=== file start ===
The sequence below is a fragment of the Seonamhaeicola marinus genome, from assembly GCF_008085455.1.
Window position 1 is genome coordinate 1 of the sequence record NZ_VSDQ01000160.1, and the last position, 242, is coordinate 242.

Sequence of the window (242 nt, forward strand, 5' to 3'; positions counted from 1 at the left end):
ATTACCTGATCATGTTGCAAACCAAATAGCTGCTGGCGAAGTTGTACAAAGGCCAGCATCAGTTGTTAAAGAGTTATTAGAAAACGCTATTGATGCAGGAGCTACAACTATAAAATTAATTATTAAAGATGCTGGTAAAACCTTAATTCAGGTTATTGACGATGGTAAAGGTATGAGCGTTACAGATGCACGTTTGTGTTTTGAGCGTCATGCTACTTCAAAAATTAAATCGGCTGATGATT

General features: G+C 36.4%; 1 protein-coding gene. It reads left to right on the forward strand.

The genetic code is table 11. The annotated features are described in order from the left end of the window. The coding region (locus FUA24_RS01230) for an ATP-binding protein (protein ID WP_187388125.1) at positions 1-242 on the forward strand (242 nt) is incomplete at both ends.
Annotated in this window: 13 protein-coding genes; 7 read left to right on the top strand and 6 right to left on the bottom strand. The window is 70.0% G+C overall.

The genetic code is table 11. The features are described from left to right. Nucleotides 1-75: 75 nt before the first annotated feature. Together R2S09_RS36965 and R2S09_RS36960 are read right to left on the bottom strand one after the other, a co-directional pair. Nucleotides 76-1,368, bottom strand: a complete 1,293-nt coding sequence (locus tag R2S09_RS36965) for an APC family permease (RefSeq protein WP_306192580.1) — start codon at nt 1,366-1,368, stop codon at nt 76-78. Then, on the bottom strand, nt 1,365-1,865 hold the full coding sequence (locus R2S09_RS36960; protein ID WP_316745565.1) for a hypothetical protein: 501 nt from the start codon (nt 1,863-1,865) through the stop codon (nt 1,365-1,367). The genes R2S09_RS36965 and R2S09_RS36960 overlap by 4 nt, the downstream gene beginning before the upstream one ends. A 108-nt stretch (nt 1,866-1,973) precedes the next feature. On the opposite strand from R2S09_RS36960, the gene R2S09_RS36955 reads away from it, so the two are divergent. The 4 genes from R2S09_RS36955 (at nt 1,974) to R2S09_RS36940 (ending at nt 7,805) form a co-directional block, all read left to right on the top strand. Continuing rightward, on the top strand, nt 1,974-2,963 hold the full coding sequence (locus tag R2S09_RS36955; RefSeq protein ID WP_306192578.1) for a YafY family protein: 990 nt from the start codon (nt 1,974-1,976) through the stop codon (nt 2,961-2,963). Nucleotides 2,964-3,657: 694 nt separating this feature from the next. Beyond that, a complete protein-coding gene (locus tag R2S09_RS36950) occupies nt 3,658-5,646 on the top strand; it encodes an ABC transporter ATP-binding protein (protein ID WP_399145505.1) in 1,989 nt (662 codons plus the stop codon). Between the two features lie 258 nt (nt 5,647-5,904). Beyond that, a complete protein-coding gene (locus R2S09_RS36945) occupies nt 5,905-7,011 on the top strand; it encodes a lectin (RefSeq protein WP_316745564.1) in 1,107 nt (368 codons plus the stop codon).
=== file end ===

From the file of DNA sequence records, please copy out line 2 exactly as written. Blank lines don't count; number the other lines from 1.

Window position 1 is genome coordinate 1 of the sequence record NZ_VSDQ01000160.1, and the last position, 242, is coordinate 242.